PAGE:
Although prospective additions to the menu might look and taste amazing Denis always stipulates they must taste ‘Denis Cotter’. “The new dishes haven’t made the menu over the years have been too clever, too modern, letting themselves down in terms of flavour, and that’s our thing, big intense flavours. Trying to bring in modern, clever elements that still have the wow factor that’s what we are always trying to do” he says. That signature touch is what continues to bring new customers in the door twenty-two years later, “it takes people ages to take build up the courage to come in here. We have the element of surprise and the ability to please. Very few restaurants have that in their armoury. People have a lot of fun here”.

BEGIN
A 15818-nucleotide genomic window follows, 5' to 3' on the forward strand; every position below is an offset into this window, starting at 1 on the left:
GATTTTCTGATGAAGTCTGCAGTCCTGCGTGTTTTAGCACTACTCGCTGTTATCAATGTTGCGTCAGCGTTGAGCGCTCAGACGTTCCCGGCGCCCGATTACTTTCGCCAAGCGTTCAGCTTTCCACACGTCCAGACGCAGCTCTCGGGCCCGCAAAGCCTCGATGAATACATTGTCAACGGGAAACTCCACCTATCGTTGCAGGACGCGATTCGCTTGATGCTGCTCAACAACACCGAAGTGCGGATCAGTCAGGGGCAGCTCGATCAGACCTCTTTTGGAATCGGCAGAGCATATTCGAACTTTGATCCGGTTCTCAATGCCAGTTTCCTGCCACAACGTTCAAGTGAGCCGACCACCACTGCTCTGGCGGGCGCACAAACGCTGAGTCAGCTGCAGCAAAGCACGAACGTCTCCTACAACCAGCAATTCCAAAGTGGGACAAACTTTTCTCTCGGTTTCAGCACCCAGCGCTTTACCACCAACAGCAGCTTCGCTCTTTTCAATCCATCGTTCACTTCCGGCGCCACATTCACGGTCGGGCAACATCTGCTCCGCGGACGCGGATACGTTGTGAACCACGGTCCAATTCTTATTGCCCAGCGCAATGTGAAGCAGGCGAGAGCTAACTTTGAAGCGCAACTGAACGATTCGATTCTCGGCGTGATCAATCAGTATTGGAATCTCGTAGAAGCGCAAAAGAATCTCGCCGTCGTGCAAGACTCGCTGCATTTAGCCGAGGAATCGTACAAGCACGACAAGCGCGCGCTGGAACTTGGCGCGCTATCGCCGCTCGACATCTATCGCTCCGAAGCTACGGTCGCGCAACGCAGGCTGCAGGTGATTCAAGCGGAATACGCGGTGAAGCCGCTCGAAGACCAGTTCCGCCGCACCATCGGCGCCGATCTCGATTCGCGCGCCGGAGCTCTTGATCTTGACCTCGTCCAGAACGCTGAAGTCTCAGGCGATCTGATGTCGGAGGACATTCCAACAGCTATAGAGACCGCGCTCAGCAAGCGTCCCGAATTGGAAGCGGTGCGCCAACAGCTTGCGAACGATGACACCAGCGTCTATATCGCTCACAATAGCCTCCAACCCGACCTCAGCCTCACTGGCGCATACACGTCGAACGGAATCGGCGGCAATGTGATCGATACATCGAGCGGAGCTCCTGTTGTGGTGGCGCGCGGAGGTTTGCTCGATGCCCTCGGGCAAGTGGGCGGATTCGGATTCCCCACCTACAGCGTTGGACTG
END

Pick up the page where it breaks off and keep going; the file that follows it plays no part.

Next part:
When it comes to dining in Cork, Denis admits that Cork is lacking a certain spark, “in Cork we are not Michelin star aspirant and no one seems to be”. His theory is that the food culture in Cork is not restaurant focused, “we have amazing producers, and we are very knowledgeable consumers who know how to shop and like to cook. Those kinds of people often don’t waste their money on restaurants, unless it’s better than them”. However, according to Denis Cork’s hospitality is always reliable on one front, it’s pubs. After leaving for a period it was the Cork brew Beamish and the service of ‘proper pubs’ that lured Denis home, “I like walking into a bar a saying what I want. I like even more when I walk into a bar and the person behind the counter knows what I want”.

ARTICLE BY ERICA BRACKEN

Erica BrackenErica grew up with a baker and confectioner for a father, and a mother with an instinct and love for good food. It is little wonder then that, after a brief dalliance with law, she completed a Masters degree in Food Business at UCC. With a consuming passion for all things food, nutrition and wellness, working with TheTaste is a perfect fit for Erica; allowing her to learn and experience every aspect of the food world meeting its characters and influencers along the way.

Erica Bracken  Erica Bracken